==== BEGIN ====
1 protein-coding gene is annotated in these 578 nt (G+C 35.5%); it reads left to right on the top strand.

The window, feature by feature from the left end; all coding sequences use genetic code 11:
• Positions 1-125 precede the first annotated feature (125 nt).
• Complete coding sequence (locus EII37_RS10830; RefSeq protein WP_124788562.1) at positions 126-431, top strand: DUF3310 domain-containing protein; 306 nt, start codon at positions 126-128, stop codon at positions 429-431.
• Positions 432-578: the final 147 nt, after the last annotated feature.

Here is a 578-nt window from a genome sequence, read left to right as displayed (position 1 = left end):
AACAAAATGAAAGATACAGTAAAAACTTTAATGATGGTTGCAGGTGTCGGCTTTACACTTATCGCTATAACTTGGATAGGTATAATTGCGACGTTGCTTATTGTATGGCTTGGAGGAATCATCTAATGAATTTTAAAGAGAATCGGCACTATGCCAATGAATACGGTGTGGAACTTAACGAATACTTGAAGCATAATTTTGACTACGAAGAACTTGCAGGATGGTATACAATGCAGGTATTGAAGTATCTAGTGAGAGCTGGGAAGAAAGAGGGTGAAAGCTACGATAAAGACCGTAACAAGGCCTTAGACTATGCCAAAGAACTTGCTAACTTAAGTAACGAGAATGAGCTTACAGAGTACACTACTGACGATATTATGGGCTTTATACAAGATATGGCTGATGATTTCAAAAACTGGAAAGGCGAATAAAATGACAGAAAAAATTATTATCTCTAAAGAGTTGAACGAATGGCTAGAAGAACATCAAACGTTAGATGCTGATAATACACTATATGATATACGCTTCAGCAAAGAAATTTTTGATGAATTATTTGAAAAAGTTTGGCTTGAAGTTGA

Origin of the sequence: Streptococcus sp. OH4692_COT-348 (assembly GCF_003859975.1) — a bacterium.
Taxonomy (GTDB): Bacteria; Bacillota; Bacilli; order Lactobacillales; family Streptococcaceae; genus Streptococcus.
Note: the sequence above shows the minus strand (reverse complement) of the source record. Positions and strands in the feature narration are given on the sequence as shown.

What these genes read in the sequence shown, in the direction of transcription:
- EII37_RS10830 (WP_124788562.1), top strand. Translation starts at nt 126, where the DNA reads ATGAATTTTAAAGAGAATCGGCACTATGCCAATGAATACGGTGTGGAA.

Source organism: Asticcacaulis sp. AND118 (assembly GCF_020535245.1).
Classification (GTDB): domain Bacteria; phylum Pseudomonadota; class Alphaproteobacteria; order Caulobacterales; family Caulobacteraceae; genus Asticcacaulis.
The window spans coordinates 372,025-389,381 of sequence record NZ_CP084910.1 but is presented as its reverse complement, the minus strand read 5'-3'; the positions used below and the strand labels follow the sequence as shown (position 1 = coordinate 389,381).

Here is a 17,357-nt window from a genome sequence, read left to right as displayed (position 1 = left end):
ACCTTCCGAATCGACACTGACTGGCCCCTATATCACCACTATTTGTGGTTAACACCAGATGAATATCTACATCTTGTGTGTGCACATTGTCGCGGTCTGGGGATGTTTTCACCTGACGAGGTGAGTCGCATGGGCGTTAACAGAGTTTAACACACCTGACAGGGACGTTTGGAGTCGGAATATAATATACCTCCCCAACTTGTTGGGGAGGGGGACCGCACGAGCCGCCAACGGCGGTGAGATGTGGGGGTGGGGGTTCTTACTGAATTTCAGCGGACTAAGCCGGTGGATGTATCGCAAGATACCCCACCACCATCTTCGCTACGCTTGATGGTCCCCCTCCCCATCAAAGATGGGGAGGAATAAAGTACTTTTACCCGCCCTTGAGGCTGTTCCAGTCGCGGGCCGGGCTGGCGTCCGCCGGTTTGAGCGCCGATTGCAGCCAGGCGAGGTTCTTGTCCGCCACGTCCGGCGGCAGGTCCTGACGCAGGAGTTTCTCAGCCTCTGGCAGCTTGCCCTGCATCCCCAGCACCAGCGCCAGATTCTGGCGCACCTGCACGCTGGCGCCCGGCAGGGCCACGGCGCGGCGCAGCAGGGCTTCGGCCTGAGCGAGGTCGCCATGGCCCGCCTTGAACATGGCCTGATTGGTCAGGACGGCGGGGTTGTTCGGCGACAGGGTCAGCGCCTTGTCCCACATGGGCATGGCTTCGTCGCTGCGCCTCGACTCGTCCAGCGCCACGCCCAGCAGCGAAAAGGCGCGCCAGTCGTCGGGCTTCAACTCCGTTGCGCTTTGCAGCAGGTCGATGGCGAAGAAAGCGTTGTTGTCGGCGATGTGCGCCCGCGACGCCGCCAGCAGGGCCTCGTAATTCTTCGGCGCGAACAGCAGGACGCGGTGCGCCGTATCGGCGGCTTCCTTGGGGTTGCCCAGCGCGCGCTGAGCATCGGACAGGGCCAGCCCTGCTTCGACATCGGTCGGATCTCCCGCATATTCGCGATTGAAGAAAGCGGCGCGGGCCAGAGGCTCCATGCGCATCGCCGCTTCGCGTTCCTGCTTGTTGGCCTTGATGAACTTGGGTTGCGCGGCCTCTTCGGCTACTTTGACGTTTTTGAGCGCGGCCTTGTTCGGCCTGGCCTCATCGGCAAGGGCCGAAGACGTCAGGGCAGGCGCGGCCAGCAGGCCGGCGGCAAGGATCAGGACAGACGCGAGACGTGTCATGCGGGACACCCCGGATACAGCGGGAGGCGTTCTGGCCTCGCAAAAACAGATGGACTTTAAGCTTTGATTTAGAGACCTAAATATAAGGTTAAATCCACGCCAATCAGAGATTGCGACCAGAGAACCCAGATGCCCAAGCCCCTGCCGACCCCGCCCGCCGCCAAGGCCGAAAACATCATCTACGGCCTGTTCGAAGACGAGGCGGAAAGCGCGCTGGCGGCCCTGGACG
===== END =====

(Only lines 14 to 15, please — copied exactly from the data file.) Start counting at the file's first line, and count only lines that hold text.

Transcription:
Classification (GTDB): domain Bacteria; phylum Pseudomonadota; class Alphaproteobacteria; order Caulobacterales; family Caulobacteraceae; genus Asticcacaulis.
The window spans coordinates 372,025-389,381 of sequence record NZ_CP084910.1 but is presented as its reverse complement, the minus strand read 5'-3'; the positions used below and the strand labels follow the sequence as shown (position 1 = coordinate 389,381).